I’ll spare readers the “drunk-a-log” one occasionally hears in 12-Step meetings. Suffice it to say the recreational drug use my friends and I engaged in may have been considered normal at that time among many people of my generation, but it certainly was not healthy. I referred to the endless round of political fund-raisers, Chamber of Commerce cocktail parties and Happy Hour gatherings with colleagues as “networking” and convinced myself these alcohol-soaked events were essential to my job … until I wound up in detox.

When I embarked on my recovery journey in 1992, I immersed myself in the 12-Step movement – one of the best decisions I’ve ever made. Recovery from alcoholism/addiction has brought with it many gifts, both simple and profound, but perhaps one of the greatest gifts was the 12-Step program itself.

Rigorous honesty was a hallmark of “the program,” and the first thing that appealed to me was a refreshing level of openness of a kind I hadn’t seen before. People “around the tables” talked frankly about their private problems in ways we usually don’t do in a society that encourages us to paste on a smiley face and edit the details of our lives for public consumption. My own issues didn’t make me as unique as I thought they did.

The program turned out to be an amazing training course in basic life skills. By sharing our stories of experience, strength and hope with others in the group, we taught each other how to acknowledge problems rather than sweeping them under the rug, look for our own part in these problems rather than blaming everyone around us, promptly admit when we were wrong and make amends, and reach out for help when we needed it.

Meetings gave me the chance to practice relating to all kinds of people without a drink in my hand. My fellow travelers often observed at meetings, “We are people who ordinarily would not mix.” And the diversity was amazing – young and old, male and female, janitors and CEOs, every race and ethnic group, every conceivable religion and none.

Some of the positive changes in my life showed up almost immediately.

Mornings were much more pleasant. In fact, when I first got sober, I was amazed to discover I was actually a morning person. Instead of waking up with a hangover, I started the day sitting in my favorite recliner with a cat in my lap and a cup of freshly-brewed coffee at my side while I journaled about everything from spiritual questions to daily priorities. This meditation ritual remains a vital part of my prayer life to this day.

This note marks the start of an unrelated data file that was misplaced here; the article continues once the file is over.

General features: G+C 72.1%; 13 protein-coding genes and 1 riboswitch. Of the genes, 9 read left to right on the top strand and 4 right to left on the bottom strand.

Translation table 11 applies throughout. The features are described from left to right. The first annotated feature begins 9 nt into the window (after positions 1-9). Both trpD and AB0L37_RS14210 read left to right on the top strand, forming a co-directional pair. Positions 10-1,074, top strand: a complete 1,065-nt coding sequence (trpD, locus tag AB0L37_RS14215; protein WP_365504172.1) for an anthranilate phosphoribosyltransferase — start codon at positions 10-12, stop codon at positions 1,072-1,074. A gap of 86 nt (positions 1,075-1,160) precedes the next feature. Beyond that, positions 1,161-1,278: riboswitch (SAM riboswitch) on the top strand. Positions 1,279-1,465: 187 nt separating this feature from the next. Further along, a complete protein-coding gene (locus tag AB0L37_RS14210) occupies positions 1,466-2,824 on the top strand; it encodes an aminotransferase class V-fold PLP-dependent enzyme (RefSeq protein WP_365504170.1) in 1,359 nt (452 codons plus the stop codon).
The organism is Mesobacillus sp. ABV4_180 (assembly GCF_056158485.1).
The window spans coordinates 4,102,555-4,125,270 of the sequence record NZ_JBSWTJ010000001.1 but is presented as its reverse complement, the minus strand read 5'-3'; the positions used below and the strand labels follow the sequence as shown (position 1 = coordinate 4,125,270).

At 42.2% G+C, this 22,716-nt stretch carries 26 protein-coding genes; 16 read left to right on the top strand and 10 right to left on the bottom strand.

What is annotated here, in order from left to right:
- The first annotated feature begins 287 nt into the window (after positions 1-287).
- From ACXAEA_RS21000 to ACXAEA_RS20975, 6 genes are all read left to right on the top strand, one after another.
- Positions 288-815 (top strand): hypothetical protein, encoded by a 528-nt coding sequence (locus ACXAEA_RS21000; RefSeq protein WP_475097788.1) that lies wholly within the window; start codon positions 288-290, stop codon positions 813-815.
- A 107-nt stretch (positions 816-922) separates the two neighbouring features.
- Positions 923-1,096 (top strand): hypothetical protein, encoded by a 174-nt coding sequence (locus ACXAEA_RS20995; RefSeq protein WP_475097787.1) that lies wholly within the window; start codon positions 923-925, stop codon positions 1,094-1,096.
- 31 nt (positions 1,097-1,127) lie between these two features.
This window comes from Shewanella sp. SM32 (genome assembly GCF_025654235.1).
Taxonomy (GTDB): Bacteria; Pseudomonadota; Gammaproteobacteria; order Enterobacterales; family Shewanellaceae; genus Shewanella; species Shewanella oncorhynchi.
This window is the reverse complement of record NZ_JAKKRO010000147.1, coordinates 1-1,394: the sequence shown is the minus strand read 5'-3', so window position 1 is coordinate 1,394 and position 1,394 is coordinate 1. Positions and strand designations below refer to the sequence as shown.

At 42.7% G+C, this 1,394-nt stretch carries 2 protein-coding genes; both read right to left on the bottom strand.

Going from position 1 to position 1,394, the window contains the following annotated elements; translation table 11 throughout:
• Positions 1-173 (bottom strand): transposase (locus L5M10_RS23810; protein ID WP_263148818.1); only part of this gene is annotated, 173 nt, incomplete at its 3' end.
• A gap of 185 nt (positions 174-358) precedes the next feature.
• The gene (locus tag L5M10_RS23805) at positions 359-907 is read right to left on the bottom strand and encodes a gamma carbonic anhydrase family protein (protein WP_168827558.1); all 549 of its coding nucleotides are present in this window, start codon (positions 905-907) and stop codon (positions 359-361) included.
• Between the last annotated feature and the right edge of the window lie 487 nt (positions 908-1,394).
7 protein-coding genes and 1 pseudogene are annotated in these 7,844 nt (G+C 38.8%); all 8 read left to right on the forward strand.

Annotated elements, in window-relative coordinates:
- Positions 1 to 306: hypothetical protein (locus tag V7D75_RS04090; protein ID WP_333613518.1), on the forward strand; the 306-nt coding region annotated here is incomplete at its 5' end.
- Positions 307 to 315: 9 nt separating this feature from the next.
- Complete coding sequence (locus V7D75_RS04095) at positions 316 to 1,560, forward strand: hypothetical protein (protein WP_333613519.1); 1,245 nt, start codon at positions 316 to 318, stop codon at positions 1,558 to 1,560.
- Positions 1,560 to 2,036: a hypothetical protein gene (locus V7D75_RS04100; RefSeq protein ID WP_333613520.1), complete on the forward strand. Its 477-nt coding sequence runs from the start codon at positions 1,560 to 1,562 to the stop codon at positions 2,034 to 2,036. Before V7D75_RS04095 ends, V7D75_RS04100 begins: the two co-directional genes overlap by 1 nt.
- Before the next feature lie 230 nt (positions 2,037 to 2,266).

Our house stayed cleaner. I can’t say it stayed perfectly clean 100 percent of the time (we’re talking progress rather than perfection here), but it was at least presentable. That, and my housekeeping standards got a bit more realistic. 

Our financial situation improved even before I started getting better jobs and pay raises. I was surprised to find out how much more money we had left over at the end of each month. I could actually pay all the bills, in full, and even put something into savings.

Instead of sleepwalking through most of my waking hours as I crossed one item after another off my endless to-do lists, I began to take notice of beautiful sunsets, the first crocuses of spring, wildflowers along road banks, fall leaves, and the birds, squirrels and other wildlife in our backyard.

Some changes came more gradually.

I began to have more real relationships, as opposed to the merely transactional ones that were so much a part of my professional life. My marriage improved. (I’m still married to the same wonderful man, who I truly believe is a gift from a kind and loving God.) I visited my family more often. I got better at holding up my end of friendships.

I was increasingly in a position to give back to others.  I became active at church, where I sang in the choir, and did volunteer work in the community. I was able to contribute time and money to organizations that help others less fortunate than I was. (And I learned how to stay off the pity pot long enough to realize there were people less fortunate than I was.)

I got a master’s degree and transitioned from journalism and public relations to a career in human services, where I worked with people experiencing disability issues, addiction, mental health issues, domestic violence, homelessness, human trafficking and involvement in the criminal justice system.

Every so often in those early years of recovery, I’d have little epiphanies.